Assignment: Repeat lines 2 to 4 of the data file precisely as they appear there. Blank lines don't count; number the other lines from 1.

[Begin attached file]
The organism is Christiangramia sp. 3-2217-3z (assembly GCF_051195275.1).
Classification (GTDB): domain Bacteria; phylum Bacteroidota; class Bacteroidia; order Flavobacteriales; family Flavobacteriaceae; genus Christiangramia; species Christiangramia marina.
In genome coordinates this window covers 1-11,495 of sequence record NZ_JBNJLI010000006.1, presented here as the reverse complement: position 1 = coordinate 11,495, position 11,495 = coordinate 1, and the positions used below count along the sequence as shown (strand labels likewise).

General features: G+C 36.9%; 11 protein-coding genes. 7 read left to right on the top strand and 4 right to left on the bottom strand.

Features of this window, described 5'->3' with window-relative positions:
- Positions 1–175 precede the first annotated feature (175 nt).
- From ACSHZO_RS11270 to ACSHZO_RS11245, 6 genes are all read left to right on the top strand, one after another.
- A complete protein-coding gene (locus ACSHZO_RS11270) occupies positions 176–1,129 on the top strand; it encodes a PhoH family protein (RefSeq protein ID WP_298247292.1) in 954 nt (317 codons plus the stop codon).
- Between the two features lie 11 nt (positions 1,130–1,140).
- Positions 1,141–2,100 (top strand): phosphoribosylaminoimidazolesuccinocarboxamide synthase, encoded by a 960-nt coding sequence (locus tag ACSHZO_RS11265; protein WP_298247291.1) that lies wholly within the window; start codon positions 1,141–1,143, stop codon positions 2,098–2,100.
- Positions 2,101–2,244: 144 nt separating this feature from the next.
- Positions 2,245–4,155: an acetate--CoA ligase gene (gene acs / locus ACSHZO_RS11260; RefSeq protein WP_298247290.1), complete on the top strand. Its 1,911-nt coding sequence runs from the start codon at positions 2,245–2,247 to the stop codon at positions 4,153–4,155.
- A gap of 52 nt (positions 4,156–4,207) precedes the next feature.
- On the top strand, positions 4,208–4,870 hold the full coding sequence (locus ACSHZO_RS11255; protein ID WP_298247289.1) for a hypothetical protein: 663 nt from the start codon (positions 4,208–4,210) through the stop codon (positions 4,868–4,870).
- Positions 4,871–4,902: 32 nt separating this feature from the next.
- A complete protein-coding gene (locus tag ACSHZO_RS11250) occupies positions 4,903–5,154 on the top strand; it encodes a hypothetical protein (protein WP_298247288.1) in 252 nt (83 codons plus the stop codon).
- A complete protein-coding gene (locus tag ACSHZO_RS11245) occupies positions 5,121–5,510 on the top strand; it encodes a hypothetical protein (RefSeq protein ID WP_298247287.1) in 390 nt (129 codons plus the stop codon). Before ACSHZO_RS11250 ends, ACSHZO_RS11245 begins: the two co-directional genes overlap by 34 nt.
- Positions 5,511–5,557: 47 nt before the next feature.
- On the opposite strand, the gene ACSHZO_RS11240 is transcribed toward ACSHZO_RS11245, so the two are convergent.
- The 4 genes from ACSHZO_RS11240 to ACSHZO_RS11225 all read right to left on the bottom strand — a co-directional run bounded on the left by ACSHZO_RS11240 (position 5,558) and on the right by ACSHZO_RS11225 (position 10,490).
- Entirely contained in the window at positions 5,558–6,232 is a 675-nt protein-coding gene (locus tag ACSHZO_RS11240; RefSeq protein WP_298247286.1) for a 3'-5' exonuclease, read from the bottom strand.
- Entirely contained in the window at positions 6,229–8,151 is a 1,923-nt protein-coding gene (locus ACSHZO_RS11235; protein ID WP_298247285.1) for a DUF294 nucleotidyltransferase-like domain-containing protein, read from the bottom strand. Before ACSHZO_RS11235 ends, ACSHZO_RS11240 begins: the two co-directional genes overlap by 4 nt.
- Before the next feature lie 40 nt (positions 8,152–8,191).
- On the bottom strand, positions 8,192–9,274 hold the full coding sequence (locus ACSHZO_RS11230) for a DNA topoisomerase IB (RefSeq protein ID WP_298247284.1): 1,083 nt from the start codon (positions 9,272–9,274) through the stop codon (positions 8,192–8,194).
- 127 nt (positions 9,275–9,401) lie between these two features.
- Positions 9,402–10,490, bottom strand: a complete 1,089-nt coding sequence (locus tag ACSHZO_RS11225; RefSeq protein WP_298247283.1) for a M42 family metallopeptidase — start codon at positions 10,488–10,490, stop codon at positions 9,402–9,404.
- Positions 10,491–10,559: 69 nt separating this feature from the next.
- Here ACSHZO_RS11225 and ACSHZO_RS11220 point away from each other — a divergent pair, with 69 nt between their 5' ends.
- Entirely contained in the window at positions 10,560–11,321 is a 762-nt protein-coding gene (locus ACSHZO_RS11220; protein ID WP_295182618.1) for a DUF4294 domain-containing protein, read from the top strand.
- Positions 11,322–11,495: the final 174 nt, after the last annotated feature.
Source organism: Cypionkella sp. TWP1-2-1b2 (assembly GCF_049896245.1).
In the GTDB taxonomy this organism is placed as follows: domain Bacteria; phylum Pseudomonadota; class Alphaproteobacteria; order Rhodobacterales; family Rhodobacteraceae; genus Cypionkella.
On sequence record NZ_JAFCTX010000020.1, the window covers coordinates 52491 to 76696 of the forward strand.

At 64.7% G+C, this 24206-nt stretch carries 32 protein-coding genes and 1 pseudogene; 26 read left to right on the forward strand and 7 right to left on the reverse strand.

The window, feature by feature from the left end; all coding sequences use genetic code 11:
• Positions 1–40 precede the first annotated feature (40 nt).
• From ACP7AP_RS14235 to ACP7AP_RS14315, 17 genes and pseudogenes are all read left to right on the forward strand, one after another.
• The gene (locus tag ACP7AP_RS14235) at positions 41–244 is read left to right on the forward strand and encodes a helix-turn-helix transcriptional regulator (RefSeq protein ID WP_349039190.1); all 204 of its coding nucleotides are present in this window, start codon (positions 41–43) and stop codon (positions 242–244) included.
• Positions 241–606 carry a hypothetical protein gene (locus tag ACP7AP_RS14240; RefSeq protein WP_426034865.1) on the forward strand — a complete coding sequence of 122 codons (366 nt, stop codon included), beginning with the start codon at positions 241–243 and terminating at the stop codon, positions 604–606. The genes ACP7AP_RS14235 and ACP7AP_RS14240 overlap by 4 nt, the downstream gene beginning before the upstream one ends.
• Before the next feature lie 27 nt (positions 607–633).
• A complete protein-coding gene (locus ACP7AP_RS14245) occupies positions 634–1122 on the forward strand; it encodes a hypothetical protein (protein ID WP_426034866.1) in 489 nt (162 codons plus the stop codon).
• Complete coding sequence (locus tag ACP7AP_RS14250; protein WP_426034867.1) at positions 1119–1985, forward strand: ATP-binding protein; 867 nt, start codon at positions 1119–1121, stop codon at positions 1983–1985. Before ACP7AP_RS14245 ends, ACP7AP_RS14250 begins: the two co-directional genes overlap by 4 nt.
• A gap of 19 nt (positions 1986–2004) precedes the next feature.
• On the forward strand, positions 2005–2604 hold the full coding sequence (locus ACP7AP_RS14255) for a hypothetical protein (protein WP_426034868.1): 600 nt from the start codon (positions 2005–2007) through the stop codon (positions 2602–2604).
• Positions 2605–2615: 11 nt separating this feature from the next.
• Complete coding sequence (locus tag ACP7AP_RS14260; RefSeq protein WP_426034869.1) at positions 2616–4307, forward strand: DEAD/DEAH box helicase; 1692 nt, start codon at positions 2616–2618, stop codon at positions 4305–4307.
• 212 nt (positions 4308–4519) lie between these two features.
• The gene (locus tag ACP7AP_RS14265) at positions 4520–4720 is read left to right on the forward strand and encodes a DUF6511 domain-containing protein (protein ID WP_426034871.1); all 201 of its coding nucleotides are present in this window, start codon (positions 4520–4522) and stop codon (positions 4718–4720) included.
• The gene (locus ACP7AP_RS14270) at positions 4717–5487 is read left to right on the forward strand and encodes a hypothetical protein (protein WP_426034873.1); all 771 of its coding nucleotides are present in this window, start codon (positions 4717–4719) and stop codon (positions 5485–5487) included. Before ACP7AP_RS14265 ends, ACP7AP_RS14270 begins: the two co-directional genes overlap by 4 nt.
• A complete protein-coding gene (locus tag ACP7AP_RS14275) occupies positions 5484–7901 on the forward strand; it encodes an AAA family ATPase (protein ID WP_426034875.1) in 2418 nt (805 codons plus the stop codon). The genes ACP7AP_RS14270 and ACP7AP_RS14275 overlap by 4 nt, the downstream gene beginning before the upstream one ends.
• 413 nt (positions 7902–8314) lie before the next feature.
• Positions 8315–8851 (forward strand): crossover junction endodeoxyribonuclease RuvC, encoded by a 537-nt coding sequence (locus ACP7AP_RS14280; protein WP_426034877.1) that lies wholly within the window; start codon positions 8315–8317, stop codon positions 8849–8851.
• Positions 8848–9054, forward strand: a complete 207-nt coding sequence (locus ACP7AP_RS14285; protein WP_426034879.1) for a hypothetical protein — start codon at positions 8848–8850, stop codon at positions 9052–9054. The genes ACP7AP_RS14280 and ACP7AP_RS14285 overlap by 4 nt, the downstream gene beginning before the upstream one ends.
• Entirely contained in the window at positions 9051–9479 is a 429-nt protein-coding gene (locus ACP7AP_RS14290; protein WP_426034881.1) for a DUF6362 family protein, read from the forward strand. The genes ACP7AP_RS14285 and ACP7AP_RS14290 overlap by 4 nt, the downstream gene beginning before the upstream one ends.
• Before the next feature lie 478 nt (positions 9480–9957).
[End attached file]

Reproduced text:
Classification (GTDB): domain Bacteria; phylum Bacteroidota; class Bacteroidia; order Flavobacteriales; family Flavobacteriaceae; genus Christiangramia; species Christiangramia marina.
In genome coordinates this window covers 1-11,495 of sequence record NZ_JBNJLI010000006.1, presented here as the reverse complement: position 1 = coordinate 11,495, position 11,495 = coordinate 1, and the positions used below count along the sequence as shown (strand labels likewise).

General features: G+C 36.9%; 11 protein-coding genes. 7 read left to right on the top strand and 4 right to left on the bottom strand.